JS: Do you think that there is something about children that helps them to look at problems differently or to find new solutions?
MM: “Alison Gopnik [at UC Berkeley] talks a lot about how children are actually more creative than adults because they don’t have a really solid framework for how things should be. So you can think creatively. We have found that our children find really interesting solutions to problems that adults would not think of.
“They are also so bizarre in their thinking. I saw that when I went to a children’s conference in Denmark. They were fun and moody Denmark in a way that we don’t have in most of the United States. We take ourselves too seriously, even though research shows that playing is really good for our mental and physical health. Children remind us when we are ready to listen. “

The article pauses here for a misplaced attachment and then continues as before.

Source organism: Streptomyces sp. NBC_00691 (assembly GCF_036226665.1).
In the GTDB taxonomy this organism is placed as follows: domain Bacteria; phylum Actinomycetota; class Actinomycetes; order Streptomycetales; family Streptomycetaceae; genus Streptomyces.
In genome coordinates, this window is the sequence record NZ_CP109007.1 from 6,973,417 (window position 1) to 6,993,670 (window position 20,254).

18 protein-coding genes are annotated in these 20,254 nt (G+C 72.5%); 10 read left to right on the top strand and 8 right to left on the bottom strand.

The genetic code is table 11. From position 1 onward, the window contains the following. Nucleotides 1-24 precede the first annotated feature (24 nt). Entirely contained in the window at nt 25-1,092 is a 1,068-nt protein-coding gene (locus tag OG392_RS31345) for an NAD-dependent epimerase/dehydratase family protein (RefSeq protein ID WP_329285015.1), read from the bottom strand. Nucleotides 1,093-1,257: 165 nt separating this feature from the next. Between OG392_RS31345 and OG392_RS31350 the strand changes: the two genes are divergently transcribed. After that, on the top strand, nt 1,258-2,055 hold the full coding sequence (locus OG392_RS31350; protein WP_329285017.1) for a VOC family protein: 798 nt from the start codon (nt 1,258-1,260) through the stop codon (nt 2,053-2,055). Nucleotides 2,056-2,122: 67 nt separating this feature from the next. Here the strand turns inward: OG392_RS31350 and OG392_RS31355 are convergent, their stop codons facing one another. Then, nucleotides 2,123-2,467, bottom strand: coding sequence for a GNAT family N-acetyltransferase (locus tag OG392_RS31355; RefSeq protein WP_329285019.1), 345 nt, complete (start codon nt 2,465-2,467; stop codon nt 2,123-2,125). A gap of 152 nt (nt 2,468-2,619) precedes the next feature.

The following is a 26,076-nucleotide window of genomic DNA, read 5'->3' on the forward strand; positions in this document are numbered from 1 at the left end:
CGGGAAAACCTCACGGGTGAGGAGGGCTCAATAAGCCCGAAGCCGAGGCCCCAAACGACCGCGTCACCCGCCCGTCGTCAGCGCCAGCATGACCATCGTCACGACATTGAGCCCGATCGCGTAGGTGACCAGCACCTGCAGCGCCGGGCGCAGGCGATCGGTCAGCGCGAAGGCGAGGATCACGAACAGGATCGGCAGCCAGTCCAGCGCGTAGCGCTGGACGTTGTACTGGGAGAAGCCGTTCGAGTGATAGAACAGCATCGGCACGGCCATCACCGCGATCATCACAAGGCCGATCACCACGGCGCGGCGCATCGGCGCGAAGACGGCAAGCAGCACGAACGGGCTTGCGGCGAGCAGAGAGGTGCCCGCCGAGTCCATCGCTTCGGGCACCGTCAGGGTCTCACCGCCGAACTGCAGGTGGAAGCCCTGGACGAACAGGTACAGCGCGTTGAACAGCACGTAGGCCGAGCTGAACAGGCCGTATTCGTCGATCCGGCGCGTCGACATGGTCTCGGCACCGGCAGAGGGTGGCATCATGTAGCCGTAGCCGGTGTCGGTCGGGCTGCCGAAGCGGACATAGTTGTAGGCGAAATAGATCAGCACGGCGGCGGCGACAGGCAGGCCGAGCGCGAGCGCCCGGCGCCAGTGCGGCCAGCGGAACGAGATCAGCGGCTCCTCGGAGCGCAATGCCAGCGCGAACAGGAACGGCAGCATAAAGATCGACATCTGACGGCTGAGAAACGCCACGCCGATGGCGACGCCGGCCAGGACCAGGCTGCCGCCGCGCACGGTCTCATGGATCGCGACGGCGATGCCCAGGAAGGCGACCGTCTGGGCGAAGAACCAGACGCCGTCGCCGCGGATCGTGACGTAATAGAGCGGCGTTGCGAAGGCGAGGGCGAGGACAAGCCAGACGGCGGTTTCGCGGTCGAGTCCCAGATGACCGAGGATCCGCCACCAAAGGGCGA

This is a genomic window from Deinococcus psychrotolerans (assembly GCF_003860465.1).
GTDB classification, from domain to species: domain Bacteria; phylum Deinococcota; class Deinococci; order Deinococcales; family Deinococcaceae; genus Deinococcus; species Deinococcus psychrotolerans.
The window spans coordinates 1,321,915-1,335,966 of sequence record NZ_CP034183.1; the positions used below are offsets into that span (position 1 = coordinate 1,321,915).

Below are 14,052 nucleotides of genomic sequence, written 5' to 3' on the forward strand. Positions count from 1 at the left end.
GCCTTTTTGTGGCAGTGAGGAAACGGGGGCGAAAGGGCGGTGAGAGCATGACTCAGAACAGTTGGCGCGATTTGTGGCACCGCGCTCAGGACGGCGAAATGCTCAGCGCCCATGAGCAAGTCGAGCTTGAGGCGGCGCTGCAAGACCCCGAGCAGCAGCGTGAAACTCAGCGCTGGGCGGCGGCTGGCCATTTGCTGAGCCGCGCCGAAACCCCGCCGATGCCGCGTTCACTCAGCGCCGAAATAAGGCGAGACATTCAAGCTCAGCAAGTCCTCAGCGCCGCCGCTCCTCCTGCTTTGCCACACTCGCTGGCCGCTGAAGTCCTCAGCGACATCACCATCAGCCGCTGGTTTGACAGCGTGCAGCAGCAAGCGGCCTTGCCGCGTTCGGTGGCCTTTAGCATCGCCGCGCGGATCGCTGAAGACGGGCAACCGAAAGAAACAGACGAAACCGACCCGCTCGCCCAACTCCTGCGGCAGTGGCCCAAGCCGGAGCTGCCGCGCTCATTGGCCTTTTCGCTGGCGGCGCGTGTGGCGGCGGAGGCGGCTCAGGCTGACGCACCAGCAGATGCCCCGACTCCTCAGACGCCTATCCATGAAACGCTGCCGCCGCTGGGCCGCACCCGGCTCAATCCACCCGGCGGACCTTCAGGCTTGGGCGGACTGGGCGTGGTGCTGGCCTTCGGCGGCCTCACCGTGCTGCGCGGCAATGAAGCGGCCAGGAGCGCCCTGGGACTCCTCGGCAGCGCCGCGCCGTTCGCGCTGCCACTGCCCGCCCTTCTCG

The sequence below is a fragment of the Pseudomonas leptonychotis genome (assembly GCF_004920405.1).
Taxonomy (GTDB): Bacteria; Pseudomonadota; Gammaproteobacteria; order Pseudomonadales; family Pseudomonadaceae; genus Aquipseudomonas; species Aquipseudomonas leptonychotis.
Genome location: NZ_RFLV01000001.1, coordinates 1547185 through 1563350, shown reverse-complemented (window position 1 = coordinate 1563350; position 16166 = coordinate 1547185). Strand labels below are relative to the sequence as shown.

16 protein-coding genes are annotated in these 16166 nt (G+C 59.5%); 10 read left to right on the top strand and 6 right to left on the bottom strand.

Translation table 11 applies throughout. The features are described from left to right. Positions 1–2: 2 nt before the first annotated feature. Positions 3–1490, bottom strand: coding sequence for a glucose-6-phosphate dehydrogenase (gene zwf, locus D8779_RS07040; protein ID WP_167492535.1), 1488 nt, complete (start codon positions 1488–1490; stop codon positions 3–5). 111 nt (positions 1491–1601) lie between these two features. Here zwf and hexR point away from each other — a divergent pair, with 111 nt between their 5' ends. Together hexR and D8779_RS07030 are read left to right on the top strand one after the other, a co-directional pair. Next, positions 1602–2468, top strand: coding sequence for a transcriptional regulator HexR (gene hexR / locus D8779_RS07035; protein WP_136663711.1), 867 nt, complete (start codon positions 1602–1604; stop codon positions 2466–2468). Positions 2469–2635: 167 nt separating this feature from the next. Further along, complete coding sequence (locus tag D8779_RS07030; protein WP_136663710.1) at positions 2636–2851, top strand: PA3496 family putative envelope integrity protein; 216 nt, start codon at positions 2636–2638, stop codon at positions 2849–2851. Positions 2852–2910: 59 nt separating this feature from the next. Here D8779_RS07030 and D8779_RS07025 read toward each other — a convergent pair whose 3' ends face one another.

JS: Who else does this kind of work besides Growing Up Boulder?
MM: “In the United States, participative planning processes take place with young people, for example in Monterey Bay in the US state of California Professor Derror from the Children’s Environment Working Group at CUNY.
“We know a lot more about international colleagues who run“ child-friendly city initiatives ”like Growing Up Boulder than about similar programs in the United States. Our work is based on the United Nations Convention on the Rights of the Child – which is a 1989 treaty that all countries except the United States have ratified. The United States has established offices around the world where these child / city initiatives are carried out. These are implemented across the country. Ghent, BelgiumFor example, it has an amazing child-friendly initiative process. But we really don’t have that. “